AdviceIQ Articles

  • Contributions vs. Growth

    The two ways to grow your portfolio are through contributing your own savings and market returns. In the latter stages of life, your own contributions have a much larger impact on your overall savings.

    Obviously, saving $6,000 every year is better than saving just $6,000 once. But the contributions that you make earliest in life matter the most. The longer these funds stay in the market, the more you benefit from the magic of compounding returns.

  • Predicting the Ups and Downs

    Much of our financial future hinges on the stock market, yet most people can’t tell a put option from a call. On a recent day the Dow Jones rose .01%. Two days later it rose .02%, rebounding from a drop one day the week before of .03%. Why does the stock market go up and down every business day?

  • Conquering Student Debt

    If you just finished college or grad school, it’s time to find the best program to pay back your student loans. Thankfully, there are options for those of us who don’t have the high income to pay off debt quickly. Some have similar names but very different benefits, so it’s important to know the differences.

  • Relatives as Business Partners?

    Every now and then I get a call from a client wanting my opinion about starting a business with a friend, investing money in a family member’s venture or co-signing a loan to help a relative buy an enterprise. Dealing with these propositions can be very tricky.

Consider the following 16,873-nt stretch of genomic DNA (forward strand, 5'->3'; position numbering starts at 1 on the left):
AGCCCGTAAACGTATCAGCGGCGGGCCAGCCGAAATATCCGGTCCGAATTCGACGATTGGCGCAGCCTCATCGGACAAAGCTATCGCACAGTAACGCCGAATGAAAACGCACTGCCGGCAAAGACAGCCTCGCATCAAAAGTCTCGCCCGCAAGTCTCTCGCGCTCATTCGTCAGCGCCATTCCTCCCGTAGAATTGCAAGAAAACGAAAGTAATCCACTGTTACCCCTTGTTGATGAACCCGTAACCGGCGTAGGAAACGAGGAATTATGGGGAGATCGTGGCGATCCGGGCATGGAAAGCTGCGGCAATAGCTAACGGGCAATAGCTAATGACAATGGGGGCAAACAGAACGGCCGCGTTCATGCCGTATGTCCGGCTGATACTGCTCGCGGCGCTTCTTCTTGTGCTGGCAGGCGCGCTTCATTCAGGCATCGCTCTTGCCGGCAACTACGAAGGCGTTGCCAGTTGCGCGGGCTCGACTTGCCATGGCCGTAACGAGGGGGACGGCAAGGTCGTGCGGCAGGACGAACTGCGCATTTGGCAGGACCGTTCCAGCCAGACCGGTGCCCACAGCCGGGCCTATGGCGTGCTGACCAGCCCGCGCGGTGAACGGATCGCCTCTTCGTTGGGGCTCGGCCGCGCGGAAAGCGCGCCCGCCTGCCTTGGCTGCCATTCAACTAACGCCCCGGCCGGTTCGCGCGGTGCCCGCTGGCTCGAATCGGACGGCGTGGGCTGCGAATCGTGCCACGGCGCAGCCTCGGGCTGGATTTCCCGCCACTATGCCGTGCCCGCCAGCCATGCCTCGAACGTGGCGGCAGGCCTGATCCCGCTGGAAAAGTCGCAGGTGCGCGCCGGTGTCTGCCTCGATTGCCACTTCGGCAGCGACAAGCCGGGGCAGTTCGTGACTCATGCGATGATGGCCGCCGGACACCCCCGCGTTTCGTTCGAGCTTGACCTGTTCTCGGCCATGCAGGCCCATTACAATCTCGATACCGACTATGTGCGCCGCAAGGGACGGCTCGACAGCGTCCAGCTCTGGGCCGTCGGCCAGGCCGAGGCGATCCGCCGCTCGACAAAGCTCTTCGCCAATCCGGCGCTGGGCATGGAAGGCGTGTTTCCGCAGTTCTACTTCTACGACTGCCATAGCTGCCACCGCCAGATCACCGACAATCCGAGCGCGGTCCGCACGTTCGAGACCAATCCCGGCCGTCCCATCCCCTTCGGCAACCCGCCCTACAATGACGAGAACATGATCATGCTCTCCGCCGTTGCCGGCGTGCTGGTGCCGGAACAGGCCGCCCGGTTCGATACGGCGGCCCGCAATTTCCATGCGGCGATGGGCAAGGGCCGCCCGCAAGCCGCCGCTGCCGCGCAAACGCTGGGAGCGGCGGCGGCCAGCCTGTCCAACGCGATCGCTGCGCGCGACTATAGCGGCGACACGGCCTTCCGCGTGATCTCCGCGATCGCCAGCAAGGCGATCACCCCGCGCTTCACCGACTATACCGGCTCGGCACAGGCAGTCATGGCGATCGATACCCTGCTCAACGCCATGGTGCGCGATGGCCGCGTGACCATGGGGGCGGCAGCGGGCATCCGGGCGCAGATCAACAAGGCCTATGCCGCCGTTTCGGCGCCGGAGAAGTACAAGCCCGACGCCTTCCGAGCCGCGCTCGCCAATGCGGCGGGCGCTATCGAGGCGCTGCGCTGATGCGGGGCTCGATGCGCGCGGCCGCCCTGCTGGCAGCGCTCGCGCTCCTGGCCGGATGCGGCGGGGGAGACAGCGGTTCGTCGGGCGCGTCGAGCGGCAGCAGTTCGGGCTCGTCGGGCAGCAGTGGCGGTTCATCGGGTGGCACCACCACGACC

Being in business with family is something I know a little bit about, having been in partnership with my father and brother for 40 years. Business partnerships with family members or close friends can carry a high degree of risk, both financially and emotionally.

  • No Great Rotation – Yet

    Recent movements of investor money out of bond funds does not mean a major asset allocation shift has ignited. While a big realignment – known as the Great Rotation – is likely at some point, it’s too early to tell if the change is permanent, and the re-channeling may reverse itself.

  • Do Something About a Will

    Despite years of warning from everybody including the major media and close relatives, people still resist formally arranging for financial and other affairs after death – often eventually leaving the ones they loved in a legalistic tangle right when they’re most vulnerable. Surveys show that more than two-thirds of American adults lack a will.

  • Stock Picking vs. Diversification

    At the beginning of every season, sportscasters often forecast who will triumph. They usually are wrong. Stock pickers are no better. With stocks, though, you can back a whole bunch of teams at once. That’s called diversification, and it has a pretty good record.

    The professional talking heads on radio and television base their team predictions on evidence, but they are ultimately just guesses.  Their often-misguided guesses do not cost them anything. Rarely is a sportscaster fired for a false World Series prophecy.

  • Confusion About Social Security

    Why are Social Security retirement benefits so confusing? Consider the rules on claiming Social Security benefits based on your ex-spouse’s entitlement. They are daunting.

  • Save More Tomorrow, Not Today

    Should younger investors start saving right away, in hopes of building a decent nest egg for their retirement, decades hence? Not necessarily. Planning to save their future raises instead may be a viable choice for them, but only if they seriously commit themselves to putting money away in the future.

  • Is College Worth It? Yes

    A four-year degree at a decent school is extremely expensive, and some influential people doubt that it’s worthwhile. However, education still improves your earning potential and, yes, improves you as a person.

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